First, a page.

Open-source child-rearing

Props for Snood

Have you ever played the game Snood? Well, don’t start now, friend — I lost maybe three solid weeks of work in early 2001 when I discovered this free game. It’s basically a riff on the bubble-popping game Bust-A-Move, with slightly more sinister strategy. I think I’ve played Snood more obsessively than just about any other game on the planet, except for maybe Blix, another free online puzzle game.

And that’s what’s so interesting here: Online puzzle games have quietly become the most popular video games on the planet. Sure, all you’ll read about in the newspaper are massive role-playing games like The Sims, or tactical first-person-shooters like Counterstrike. But according to a study by Jupiter Media Metrix, Snood is the ninth-most popular game in the world, and actually outstrips Counterstrike in popularity.

Yet you almost never read or hear about Snood. Why? In a very cool essay on his new game blog, game-designer Greg Costikyan makes an excellent point:

As far as hardcore gamers are concerned, Snood almost doesn’t exist either. That’s not to say that hardcore gamers don’t play Snood, or Bejeweled, or other such games. They do, and they play Free Cell and Minesweeper, too. Everyone does. They just don’t talk about it. They play these games differently; they’re little time-wasting diversions, filling ten minutes before the next meeting, or occupying you when you’re too burned out to go slay gnolls in Norrath tonight. When you meet your gamer buddies and they ask what you’ve been playing, you don’t say “this cool game called Solitaire,” even if you’ve spent more time on it in the last week than you have on your last major conventional game purchase. Nor do you even really place Solitaire in the same category as Halo, say.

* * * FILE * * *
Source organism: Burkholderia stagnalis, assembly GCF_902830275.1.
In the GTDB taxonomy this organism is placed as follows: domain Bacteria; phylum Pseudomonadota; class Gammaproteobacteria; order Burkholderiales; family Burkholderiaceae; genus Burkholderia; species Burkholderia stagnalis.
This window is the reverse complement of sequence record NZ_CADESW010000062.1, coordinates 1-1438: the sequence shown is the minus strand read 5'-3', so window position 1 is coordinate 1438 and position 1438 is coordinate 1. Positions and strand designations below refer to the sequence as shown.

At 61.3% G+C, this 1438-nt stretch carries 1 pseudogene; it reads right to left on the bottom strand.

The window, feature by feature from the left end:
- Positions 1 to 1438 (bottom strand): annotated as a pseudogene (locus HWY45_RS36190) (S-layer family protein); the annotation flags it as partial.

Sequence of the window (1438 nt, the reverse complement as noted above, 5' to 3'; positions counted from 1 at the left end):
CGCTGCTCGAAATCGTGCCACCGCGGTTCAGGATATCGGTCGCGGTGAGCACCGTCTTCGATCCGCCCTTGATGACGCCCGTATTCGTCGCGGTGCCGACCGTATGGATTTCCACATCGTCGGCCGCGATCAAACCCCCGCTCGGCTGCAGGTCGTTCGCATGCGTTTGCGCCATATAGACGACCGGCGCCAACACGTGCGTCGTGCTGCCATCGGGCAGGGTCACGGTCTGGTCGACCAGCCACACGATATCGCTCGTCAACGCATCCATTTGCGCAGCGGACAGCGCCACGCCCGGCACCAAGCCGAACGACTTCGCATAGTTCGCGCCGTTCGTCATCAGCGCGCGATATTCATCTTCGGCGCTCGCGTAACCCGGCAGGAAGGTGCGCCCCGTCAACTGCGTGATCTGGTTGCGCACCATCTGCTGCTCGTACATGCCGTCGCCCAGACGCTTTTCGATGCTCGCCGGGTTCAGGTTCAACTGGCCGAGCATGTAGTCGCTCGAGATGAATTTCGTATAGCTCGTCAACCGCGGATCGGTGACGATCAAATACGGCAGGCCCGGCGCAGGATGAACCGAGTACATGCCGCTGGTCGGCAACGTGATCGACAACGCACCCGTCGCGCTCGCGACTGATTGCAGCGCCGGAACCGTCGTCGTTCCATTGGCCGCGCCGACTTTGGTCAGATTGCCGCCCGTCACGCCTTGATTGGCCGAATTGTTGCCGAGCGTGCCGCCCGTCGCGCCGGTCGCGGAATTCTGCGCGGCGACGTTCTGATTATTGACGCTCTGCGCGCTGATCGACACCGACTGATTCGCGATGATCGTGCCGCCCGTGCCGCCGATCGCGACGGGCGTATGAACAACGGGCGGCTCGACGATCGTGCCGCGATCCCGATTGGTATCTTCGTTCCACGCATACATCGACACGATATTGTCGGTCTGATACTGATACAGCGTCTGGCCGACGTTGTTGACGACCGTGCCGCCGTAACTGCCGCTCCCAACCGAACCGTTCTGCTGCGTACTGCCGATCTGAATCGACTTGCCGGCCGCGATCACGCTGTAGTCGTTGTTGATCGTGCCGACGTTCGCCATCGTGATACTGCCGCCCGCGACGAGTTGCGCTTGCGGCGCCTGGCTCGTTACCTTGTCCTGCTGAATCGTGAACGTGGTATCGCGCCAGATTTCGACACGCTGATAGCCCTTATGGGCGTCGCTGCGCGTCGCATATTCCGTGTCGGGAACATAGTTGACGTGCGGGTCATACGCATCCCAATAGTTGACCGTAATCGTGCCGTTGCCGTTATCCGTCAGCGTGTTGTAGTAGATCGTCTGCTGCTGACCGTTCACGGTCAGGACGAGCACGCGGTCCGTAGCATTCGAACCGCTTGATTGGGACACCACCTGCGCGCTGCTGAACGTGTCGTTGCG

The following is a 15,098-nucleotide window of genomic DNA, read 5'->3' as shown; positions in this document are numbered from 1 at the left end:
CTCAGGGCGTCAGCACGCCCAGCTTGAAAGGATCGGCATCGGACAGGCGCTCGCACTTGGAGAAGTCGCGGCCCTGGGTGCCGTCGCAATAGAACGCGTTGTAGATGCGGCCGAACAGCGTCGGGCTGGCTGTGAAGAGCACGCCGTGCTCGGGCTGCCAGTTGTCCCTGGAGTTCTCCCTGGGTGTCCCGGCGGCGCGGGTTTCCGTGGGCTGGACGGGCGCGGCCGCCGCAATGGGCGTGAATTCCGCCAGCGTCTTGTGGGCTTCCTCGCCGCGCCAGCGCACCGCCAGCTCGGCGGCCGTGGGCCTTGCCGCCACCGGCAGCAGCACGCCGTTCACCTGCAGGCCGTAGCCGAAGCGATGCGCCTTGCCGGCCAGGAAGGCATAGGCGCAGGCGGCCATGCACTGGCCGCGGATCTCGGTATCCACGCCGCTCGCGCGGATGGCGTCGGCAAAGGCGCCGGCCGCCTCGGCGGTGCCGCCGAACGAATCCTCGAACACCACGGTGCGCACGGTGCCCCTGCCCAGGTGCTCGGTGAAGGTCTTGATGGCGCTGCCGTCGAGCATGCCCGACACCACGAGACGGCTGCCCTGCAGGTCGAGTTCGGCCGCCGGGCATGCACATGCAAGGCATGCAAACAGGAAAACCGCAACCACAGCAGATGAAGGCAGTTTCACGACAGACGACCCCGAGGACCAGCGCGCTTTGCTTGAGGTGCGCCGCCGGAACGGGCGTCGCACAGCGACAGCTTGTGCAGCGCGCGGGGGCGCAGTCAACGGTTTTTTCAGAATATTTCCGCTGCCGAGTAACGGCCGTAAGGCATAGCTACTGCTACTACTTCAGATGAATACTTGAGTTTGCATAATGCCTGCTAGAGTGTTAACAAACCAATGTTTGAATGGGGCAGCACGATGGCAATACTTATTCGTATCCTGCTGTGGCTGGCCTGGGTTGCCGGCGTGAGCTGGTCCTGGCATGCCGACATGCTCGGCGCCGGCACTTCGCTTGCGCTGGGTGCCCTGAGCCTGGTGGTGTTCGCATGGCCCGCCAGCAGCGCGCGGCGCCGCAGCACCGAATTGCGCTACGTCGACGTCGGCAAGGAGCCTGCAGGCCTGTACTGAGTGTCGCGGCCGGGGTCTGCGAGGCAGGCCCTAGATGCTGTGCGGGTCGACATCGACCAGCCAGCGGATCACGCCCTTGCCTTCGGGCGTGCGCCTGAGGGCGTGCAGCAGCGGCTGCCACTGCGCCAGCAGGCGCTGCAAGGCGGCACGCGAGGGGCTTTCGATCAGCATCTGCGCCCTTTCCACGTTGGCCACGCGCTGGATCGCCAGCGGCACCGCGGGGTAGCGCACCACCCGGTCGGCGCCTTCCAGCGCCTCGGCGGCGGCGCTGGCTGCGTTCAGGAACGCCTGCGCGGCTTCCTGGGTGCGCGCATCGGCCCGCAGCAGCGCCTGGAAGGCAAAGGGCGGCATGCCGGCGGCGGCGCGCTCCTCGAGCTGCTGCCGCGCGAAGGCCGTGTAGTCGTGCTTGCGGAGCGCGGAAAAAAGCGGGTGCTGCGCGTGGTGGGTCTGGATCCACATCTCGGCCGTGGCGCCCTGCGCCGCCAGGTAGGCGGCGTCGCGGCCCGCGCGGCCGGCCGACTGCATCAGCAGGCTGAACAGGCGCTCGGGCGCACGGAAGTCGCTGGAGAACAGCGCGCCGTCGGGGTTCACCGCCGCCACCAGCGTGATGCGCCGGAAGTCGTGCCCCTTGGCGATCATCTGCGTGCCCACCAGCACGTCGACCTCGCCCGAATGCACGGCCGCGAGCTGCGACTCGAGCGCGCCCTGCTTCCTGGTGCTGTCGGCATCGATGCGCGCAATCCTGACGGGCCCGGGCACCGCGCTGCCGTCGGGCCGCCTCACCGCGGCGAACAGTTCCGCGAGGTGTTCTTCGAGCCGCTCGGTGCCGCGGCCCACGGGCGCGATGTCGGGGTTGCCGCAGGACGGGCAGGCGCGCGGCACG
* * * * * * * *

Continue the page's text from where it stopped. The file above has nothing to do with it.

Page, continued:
Gamers tend to talk about games that are part of the canon, a canon largely established by the business end of things, games that come from conventional development teams. Age of Mythology is part of their culture; Snood is not. Snood is just a game, it’s not a game. In fact, for gamers, games like Snood are “just a game” in the same way that, for the prevailing culture, all games are “just games”.

From my perspective, that’s a shame. Snood is a fine game. I’ve lost very nearly as much time to it as I have to Civilization or NetHack or Diplomacy, and from me, that’s high praise indeed. It’s a very clever little design. And “little” is not, at least in my vocabulary, a word of denigration: It is far harder to design a good simple game than a good complicated one. It’s very hard to make a tightly-constrained game interesting; if I can layer a variety of systems, I can produce a widely variant gamespace, and interesting emergent behaviors almost spontaneously arise. Getting something really compelling out of something as simple as Snood is hard.

blog comments powered by Disqus

Search This Site


I'm Clive Thompson, the author of Smarter Than You Think: How Technology is Changing Our Minds for the Better (Penguin Press). You can order the book now at Amazon, Barnes and Noble, Powells, Indiebound, or through your local bookstore! I'm also a contributing writer for the New York Times Magazine and a columnist for Wired magazine. Email is here or ping me via the antiquated form of AOL IM (pomeranian99).

More of Me


Recent Comments

Collision Detection: A Blog by Clive Thompson